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Dax (E-Book)

Dax (E-Book)

Fake marriage, best friend's little sister

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My name is Dax Monahan and hockey is my passion. And if you want to succeed in this sport you have to bust your ass 24/7. I’ve never had a hard time focusing on my career, but when my past comes knocking, no amount of training can prepare me for what lies on the other side of the door.

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Regan Miles was always like a sister to me. When a shared tragedy brings us face to face after several years, I’m shocked to see just how much she’s changed. Gone is the shy, awkward little girl that always used to chase me and her brother around. Instead, I’m faced with a gorgeous woman who makes it damn hard to concentrate on anything but her.

Turns out, she’s in trouble, and the only way out is to get married.

I surprise myself when I tell her to marry me. Order her, actually. And most shocking of all, she doesn’t even hesitate before saying yes.

So it’s settled. We’re getting hitched and she’s moving to Arizona with me. All platonic, of course.

 

The catch?

I never knew I’d fall so hard for my best friend’s little sister.

Read Chapter One

Chapter 1

Dax

I ring the doorbell to Lance’s midtown Manhattan apartment, waiting for his sister to answer.

Regan Miles is six years younger than me—which makes her twenty-two—and I’ve known her for her entire life. Her brother, Lance, was my best friend for as long as I can remember. We lived in the same neighborhood, and our parents put us in the same recreation hockey league. We grew up together in the sport, all the way through major juniors. When we were sixteen, we both got accepted to the Detroit Bears, one of only eight American teams playing in the Canadian Hockey League.

We were together, always, until we both got drafted into the NHL. Lance went to the Vipers where he played his entire career. I went to the Toronto Blazers, then moved to the Vipers where I spent three years before being traded to my current team, the Arizona Vengeance.

Our friendship never suffered. We talked, texted, and visited when we could. In the summers, we hung out together. Just this past summer, Lance and I spent almost a month together down in Rio, taking advantage of the gorgeous beaches and even more beautiful Brazilian women.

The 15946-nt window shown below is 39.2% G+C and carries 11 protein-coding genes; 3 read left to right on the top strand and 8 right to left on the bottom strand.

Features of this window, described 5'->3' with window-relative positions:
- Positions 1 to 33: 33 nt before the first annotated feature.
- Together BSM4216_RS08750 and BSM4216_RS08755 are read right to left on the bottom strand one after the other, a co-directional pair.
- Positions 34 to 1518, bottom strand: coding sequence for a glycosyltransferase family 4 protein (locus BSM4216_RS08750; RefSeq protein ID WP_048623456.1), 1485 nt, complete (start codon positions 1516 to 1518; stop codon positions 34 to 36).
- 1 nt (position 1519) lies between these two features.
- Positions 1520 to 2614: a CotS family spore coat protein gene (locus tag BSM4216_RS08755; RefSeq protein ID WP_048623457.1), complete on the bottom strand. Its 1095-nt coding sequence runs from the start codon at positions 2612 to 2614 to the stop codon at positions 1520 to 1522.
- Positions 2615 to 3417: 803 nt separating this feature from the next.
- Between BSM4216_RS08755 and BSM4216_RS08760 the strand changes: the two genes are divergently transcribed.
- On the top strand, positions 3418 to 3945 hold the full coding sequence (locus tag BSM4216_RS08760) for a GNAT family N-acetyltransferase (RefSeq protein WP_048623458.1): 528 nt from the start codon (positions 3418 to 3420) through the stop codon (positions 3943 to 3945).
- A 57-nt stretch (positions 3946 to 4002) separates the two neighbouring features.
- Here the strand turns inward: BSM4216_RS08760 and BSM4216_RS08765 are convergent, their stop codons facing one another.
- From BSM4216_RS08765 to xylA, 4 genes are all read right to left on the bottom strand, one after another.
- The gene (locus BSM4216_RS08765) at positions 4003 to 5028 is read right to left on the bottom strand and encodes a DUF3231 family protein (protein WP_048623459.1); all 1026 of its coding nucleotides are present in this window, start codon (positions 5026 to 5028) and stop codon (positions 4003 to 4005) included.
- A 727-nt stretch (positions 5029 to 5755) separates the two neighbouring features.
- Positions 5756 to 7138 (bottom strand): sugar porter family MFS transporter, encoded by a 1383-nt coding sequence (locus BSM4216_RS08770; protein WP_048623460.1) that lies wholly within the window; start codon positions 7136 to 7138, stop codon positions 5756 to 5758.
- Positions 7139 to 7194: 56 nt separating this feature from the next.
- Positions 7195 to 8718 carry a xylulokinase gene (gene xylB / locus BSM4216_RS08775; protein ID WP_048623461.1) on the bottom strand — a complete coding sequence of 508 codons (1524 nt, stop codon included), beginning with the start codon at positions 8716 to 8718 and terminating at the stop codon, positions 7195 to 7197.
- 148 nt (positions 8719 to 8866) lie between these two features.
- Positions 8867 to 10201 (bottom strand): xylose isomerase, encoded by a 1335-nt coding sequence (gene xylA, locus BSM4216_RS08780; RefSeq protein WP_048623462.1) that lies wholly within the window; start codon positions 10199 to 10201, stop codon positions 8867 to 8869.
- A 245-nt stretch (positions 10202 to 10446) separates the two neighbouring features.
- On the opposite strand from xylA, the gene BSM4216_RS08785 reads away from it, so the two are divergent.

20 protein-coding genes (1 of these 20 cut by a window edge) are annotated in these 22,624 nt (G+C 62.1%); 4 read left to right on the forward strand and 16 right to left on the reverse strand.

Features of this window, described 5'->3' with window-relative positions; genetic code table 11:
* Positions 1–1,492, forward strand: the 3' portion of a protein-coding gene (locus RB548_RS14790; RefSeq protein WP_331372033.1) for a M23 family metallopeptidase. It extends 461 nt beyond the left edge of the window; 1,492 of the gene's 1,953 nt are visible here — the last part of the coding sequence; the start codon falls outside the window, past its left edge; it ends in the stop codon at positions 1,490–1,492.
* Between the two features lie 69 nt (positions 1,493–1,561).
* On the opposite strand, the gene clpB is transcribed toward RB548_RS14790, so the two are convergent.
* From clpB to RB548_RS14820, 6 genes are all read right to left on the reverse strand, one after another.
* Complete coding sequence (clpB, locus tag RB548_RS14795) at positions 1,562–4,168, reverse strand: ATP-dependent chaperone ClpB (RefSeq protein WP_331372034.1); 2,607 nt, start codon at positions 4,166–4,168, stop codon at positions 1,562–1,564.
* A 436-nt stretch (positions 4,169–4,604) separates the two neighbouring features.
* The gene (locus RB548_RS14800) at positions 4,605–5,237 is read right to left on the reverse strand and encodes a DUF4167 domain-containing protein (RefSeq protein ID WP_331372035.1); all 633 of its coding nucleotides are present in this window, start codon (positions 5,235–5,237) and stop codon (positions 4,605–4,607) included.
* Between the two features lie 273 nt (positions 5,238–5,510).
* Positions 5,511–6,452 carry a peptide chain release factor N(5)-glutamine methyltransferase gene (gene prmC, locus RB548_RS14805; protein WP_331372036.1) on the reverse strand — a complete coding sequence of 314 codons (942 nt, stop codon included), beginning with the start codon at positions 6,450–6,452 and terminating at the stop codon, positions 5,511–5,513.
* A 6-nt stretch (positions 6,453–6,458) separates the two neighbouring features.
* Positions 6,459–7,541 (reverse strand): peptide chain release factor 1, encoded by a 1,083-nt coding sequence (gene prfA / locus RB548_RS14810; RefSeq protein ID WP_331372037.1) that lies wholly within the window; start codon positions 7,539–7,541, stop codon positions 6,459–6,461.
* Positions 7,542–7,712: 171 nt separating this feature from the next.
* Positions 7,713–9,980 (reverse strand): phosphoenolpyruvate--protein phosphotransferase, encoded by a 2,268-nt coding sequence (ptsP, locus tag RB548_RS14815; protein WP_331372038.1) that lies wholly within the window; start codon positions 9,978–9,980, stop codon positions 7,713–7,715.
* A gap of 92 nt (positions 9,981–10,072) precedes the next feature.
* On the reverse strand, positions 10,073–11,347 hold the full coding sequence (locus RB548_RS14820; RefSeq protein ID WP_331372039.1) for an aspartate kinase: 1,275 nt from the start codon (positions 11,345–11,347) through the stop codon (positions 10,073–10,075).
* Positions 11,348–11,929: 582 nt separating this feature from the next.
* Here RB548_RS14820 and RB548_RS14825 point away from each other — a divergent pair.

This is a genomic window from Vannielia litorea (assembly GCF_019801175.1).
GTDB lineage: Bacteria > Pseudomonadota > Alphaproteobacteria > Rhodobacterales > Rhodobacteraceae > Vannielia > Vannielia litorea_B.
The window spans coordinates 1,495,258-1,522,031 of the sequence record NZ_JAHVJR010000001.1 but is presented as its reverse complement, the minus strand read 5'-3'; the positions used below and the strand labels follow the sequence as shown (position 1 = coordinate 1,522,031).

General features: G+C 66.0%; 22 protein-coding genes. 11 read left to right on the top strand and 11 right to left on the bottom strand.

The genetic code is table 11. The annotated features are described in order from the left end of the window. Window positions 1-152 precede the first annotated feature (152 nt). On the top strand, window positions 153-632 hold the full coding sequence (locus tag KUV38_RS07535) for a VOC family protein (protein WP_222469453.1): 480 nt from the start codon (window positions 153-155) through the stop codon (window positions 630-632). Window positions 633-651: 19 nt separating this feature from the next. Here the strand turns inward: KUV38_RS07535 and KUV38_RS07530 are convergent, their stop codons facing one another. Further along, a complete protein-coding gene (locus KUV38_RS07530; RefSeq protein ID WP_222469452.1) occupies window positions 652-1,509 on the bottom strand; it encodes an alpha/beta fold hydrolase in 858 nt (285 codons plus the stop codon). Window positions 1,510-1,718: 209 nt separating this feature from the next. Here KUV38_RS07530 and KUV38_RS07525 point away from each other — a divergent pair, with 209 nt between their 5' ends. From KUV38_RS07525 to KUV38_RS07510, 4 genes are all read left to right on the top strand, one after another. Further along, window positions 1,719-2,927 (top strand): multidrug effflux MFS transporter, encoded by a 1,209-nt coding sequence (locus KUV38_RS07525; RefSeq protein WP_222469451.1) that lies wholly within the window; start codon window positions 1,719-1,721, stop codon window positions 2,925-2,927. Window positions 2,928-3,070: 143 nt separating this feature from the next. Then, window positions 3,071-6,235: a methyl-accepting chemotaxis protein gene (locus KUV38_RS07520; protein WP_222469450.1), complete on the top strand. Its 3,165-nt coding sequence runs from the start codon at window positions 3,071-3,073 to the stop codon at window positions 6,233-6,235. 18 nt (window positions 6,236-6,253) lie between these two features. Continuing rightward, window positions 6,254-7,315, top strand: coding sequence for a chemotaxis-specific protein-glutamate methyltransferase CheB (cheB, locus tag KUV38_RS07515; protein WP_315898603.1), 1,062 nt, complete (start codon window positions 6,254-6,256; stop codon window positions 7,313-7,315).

I consider the woman Regan has become over the years. Lance hadn’t changed at all, yet I hardly recognized his sister when I flew to New York after he died.

The rattling of the chain on the other side has me bracing. When she swings the door open with a soft smile, I almost have to squint against her beauty. Sometime during the last few years when she was off in California getting her degree, she grew up.

Transformed actually.

The bombshell standing in front of me looks nothing like the gawky teenager Lance had to raise after their parents were killed in an automobile collision when she was fourteen.

My last clear memory of Regan, she had braces, acne, and was a few pounds overweight. She was shy and sweet, adoring her brother for all his sacrifices to keep her with him as he navigated the professional hockey world.

The woman before me isn’t the Regan Miles I remember.

This woman is a twenty on a scale of one to ten. Caramel-colored hair, lighter on the ends and styled in waves that hang over her shoulders and down her back. She’s sprouted several inches and developed in all the right places. The baby fat in her face has been replaced by sculpted cheekbones and arched eyebrows, framing the most beautiful set of green eyes I’ve ever seen.

She’s a fucking stranger, yet there’s an underlying truth she’s always felt like a sister to me.

She’s my only connection to Lance.

It’s why I’m here now. Because Lance is gone—killed in a common mugging—and there’s something wrong with Regan. I’m here to find out what that something is so I invited her for drinks. We had a game against the New York Phantoms tonight—which we won—and the plane isn’t leaving until early morning. I wanted to check in to see how Regan was doing because the few times we’ve talked since the funeral, I can just tell she’s struggling with something. I’ve tried to cajole it out of her, but she’s been stubbornly tight-lipped, insisting everything is okay.

“I’m just about ready,” she says as she turns her back on me and walks into the living room. It’s a punch to the gut to see it’s barren except for a handful of packed boxes I’m assuming contains the contents of Lance’s life, which he left to his sister. She has been staying in New York these past few weeks to handle estate matters and such.